15 results
NZD185: Romance and Love-Related Ceremonies
The Naxi language spoken by the Naxi people of Yunnan Province, China is the only pictographic writing system in the world still in use. A member of the Tibetan-Burman language family, Naxi has many of the tonal and symbolic aspects of Chinese. The Naxi language has four tones; each sound complex has many different meanings based on its tone. The Naxi Dongba script is used exclusively by the dongba (shamans/priests) as an aid to the recitation of ritual texts during religious ceremonies and shamanistic rituals. Many of the individual ...
Contributed by
Library of Congress
NZD186: Romance and Love-Related Ceremonies
The Naxi language spoken by the Naxi people of Yunnan Province, China, is the only pictographic writing system in the world still in use. A member of the Tibetan-Burman language family, Naxi has many of the tonal and symbolic aspects of Chinese. The Naxi language has four tones; each sound complex has many different meanings based on its tone. The Naxi Dongba script is used exclusively by the dongba (shamans/priests) as an aid to the recitation of ritual texts during religious ceremonies and shamanistic rituals. Many of the individual ...
Contributed by
Library of Congress
NZD187: Romance and Love-Related Ceremonies
The Naxi language spoken by the Naxi people of Yunnan Province, China, is the only pictographic writing system in the world still in use. A member of the Tibetan-Burman language family, Naxi has many of the tonal and symbolic aspects of Chinese. The Naxi language has four tones; each sound complex has many different meanings based on its tone. The Naxi Dongba script is used exclusively by the dongba (shamans/priests) as an aid to the recitation of ritual texts during religious ceremonies and shamanistic rituals. Many of the individual ...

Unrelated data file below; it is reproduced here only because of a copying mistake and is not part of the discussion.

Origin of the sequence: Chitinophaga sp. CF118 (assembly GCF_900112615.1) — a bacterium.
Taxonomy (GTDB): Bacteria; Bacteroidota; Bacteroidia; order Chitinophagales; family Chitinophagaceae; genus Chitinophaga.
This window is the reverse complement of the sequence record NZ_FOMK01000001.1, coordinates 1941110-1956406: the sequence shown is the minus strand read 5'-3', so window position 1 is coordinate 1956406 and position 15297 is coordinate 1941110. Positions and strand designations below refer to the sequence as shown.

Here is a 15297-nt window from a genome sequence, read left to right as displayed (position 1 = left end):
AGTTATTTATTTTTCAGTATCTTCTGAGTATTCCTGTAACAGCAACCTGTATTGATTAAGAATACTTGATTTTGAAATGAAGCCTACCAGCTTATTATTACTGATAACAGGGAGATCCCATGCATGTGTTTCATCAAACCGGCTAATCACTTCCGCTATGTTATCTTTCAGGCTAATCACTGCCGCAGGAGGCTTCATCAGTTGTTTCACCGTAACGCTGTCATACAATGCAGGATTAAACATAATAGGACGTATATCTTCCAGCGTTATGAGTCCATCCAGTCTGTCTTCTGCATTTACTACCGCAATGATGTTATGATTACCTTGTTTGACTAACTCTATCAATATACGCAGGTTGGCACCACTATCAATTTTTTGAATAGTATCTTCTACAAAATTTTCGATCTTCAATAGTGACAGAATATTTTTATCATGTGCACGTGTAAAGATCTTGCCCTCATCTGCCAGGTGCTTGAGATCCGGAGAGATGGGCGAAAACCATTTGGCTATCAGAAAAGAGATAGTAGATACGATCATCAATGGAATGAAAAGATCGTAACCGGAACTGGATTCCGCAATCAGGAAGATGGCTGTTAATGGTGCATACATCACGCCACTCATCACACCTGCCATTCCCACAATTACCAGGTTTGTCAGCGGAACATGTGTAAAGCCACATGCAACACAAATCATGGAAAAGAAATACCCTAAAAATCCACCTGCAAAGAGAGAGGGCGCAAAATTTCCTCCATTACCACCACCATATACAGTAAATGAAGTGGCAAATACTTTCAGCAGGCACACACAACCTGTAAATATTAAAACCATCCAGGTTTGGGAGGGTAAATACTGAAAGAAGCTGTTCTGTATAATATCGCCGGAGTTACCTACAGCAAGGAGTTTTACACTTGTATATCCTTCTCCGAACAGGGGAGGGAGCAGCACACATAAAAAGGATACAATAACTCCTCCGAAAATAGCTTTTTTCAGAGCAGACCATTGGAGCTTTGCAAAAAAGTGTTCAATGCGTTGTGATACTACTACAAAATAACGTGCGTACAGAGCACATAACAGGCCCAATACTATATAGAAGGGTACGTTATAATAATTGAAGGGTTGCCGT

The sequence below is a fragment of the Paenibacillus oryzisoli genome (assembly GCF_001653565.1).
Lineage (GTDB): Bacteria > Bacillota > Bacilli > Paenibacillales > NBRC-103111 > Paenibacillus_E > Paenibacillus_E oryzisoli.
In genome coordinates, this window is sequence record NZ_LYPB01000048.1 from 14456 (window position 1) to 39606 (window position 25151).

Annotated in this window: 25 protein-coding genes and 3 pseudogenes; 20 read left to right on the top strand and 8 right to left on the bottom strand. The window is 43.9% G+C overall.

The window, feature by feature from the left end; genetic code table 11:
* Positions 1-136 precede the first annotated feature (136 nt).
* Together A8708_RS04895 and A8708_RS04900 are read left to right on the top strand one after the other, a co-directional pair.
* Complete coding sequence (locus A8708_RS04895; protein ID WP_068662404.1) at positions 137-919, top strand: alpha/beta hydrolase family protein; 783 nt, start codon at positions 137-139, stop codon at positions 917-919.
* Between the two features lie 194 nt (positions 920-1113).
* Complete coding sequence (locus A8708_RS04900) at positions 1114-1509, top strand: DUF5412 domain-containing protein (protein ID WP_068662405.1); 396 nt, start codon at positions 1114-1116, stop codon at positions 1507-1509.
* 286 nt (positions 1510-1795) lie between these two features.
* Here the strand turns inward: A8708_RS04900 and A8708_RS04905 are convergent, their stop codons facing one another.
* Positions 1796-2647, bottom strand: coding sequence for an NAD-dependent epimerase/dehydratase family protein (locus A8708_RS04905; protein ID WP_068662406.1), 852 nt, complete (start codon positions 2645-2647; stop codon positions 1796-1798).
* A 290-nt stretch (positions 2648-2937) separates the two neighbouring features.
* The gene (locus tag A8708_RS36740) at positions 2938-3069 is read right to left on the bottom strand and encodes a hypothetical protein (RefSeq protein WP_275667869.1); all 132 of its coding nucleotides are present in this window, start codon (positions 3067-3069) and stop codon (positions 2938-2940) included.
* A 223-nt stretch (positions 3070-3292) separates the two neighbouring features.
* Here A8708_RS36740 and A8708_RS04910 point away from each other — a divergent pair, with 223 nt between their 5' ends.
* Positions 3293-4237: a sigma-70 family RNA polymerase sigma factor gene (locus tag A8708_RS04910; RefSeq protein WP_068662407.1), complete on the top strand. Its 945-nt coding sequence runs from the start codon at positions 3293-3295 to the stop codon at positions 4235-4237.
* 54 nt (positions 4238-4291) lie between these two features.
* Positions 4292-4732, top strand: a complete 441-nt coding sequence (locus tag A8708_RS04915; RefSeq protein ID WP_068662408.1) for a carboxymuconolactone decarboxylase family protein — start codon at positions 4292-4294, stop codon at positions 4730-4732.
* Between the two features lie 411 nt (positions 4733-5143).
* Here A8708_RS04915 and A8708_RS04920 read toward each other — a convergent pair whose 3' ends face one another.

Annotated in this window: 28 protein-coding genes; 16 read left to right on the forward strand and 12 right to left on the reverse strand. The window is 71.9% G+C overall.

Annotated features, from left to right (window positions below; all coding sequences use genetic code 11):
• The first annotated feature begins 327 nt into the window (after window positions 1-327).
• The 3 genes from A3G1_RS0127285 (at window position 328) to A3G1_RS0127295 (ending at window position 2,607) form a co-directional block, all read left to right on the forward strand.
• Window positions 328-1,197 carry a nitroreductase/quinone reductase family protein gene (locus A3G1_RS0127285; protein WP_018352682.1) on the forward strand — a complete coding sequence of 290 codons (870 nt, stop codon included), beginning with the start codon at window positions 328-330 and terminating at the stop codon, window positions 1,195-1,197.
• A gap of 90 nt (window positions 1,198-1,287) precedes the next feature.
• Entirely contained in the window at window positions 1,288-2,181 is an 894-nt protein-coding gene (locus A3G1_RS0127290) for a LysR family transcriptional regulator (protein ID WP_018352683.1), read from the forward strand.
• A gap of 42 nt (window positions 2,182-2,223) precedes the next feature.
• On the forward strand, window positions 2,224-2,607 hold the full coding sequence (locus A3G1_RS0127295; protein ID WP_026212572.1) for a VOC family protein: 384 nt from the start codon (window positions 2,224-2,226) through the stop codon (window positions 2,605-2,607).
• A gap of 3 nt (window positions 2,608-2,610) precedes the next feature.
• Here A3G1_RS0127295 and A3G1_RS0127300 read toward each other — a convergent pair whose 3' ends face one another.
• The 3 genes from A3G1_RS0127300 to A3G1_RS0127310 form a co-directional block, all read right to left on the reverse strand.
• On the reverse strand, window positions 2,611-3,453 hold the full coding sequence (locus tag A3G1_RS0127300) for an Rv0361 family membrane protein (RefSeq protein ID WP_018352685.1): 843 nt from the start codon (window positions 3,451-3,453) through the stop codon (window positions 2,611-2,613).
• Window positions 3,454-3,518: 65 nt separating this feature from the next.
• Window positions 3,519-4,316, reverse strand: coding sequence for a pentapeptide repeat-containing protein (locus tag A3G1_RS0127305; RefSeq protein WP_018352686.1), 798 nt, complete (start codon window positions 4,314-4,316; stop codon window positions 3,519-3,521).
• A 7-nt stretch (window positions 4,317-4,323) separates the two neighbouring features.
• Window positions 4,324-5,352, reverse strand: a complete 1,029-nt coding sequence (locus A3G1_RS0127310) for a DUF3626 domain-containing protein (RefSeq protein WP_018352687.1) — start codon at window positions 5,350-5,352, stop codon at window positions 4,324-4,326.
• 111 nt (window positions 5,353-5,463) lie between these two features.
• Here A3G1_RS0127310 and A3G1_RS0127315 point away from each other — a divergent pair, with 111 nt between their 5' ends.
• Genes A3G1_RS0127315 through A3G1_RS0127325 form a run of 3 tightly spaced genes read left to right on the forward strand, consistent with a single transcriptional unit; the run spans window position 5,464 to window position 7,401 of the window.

Contributed by
Library of Congress
NZD188: Romance and Love-Related Ceremonies
The Naxi language spoken by the Naxi people of Yunnan Province, China, is the only pictographic writing system in the world still in use. A member of the Tibetan-Burman language family, Naxi has many of the tonal and symbolic aspects of Chinese. The Naxi language has four tones; each sound complex has many different meanings based on its tone. The Naxi Dongba script is used exclusively by the dongba (shamans/priests) as an aid to the recitation of ritual texts during religious ceremonies and shamanistic rituals. Many of the individual ...
Contributed by
Library of Congress
NZD189: Romance and Love-Related Ceremonies
The Naxi language spoken by the Naxi people of Yunnan Province, China, is the only pictographic writing system in the world still in use. A member of the Tibetan-Burman language family, Naxi has many of the tonal and symbolic aspects of Chinese. The Naxi language has four tones; each sound complex has many different meanings based on its tone. The Naxi Dongba script is used exclusively by the dongba (shamans/priests) as an aid to the recitation of ritual texts during religious ceremonies and shamanistic rituals. Many of the individual ...
Contributed by
Library of Congress
NZD190: Romance and Love-Related Ceremonies